“3. Building Information Software –  Advances in CAD software have taken the design process from the theoretical to the real time evaluation level. The projected performance of a new construction can be reviewed and used to impact the actual nature of design. Via complex measurements the forecasted efficiency performance of a building can be measured pre-construct, whilst this benefit is currently aimed at larger buildings look for it to soon be an option for smaller and independent builders so that the housing market see the benefit in the years ahead.

“4. Financial Community supporting Green Building – This is really key and will prove instrumental as the market and mentality continue to evolve. The same way your driving habits impact your insurances, borrowers are now valuing your eco-sensibility for making reduced rate loans and providing insurance. The rule of thumb being that lenders see eco-buyers as a better investment and more likely to provide better maintenance of their homes or offices.

“5. ‘Rightsizing’ of Homes – Bigger is better was the predominant logic in home construction and appreciation until we finally stopped and smelled the roses. The rising costs of energy coupled with the need for better urban planning are resulting in the large end of the market proving to be a poor investment in relative terms. The housing market remains cautious at best and property as an investment is not the ‘safe money’ it was a decade ago means tying up your funds in a large home is no longer very attractive. Couple that with interest rates that will change and the move to smaller homes is in no doubt.

“6. Eco districts – Perhaps above all of the other concepts this is the most logical step when new communities are being built. Again it involves learning from the past and is very European, constructing homes so that the residents can walk or bike to the places they work, shop or dine. Planned construction can reduce the reliance on cars and urban living can be achieved even in suburban areas. The incorporation of green space and making districts very pedestrian focused can be further enhanced by green coding on the building where the residents work and play.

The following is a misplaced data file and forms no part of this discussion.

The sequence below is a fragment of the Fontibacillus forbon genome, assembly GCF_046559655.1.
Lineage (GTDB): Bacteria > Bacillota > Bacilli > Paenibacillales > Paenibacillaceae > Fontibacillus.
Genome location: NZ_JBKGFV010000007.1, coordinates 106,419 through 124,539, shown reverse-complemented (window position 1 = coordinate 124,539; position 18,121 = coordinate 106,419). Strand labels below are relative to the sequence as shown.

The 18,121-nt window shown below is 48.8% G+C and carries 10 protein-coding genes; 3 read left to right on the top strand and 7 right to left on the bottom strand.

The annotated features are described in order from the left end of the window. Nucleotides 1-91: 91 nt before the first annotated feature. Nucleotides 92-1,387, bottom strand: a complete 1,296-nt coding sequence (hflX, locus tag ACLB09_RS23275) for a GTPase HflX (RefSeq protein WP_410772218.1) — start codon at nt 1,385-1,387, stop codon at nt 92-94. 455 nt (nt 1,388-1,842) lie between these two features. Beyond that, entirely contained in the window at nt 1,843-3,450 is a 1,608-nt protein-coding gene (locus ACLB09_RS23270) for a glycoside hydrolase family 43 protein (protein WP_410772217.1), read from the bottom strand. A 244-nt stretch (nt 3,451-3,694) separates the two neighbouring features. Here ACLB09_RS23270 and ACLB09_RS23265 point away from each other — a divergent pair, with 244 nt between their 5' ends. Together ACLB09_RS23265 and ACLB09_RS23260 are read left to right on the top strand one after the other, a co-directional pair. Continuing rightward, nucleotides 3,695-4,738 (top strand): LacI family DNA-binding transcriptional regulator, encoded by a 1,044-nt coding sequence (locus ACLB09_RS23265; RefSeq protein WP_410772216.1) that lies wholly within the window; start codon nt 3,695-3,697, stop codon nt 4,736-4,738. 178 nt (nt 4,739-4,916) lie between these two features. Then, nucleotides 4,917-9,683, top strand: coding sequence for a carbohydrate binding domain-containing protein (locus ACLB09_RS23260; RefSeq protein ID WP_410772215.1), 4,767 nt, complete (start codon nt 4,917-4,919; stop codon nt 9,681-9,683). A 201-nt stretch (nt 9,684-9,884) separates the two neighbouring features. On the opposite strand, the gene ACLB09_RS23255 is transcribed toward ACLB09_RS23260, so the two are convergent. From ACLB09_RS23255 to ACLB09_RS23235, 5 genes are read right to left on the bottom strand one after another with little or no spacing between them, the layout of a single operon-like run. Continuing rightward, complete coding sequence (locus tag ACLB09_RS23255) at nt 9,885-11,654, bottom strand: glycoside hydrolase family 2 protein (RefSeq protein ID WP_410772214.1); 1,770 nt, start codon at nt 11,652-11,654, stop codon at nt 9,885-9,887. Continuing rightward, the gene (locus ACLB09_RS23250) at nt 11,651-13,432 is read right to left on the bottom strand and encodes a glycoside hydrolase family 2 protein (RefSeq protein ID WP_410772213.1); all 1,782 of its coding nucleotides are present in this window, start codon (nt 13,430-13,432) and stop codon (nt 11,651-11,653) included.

“7. Water Conservation – The EPA have announced ‘watersense’ specifications for all new homes which reduces water consumption by 20% versus a traditional home. When you consider that over half of all water use is residential the positive impact of the program can be monumental. Energy labeling and certification for homes is probably just around the corners as such programs are already in place in Europe.

“8. Carbon Calculation – This may surprise you but building contribute about 50% of all carbon emissions that are released into our environment. In the years ahead this will become a critical component of green construction, presently both methods to measure a building’s performance coupled with more efficient construction methods are being developed. The evolution in this process will create carbon credits and local or regional units equipped to make improved recommendations and set standards.

“9. Net Zero Buildings – The ultimate badge of honour in residential or commercial construction. This type of construction would (naturally) generate more energy than it uses. While this presents quite a challenge, the move toward smaller more energy efficient buildings coupled with renewable energy resources onsite such as wind, solar or geo-exchange systems make this possible. The developments in solar alone make the concept in sunnier regions fully viable in the near future.

“10. Sustainable Building Education –  This is a bit of a catch all but is a necessary step for an industry that is needing to reinvent itself in some circumstances. Ensuring developers make time to learn about green building and establish credentials, will enable the momentum for being buyers not to be lost. So much of the progress will be contingent on local municipal bodies but the change is definitely occurring in many cities. The crest of this progress is once again when people understand and more importantly can actually see the value of greener construction. Hence the education aspect is vital in all spheres from roofing manufacturers, to city planners and even estate agents.”

Guest Blogger – Sources of Inspiration for Global Design and Sustainability

Whether you believe in global warming or not, the fact that we have severely altered our landscapes across the globe has had a global and immediate effect on our communities, rich or poor. We have created a planet of fragmented ecosystems where we rely on outside materials for building, food crops and energy. It is urgent that we combine both modern technology and traditional ways to establish a more self-sufficient way of life. We are in dire need of a new way of looking at the world and ourselves based on place specific strategies. If each community reconfigures how we live, together we can work towards a more sustainable future.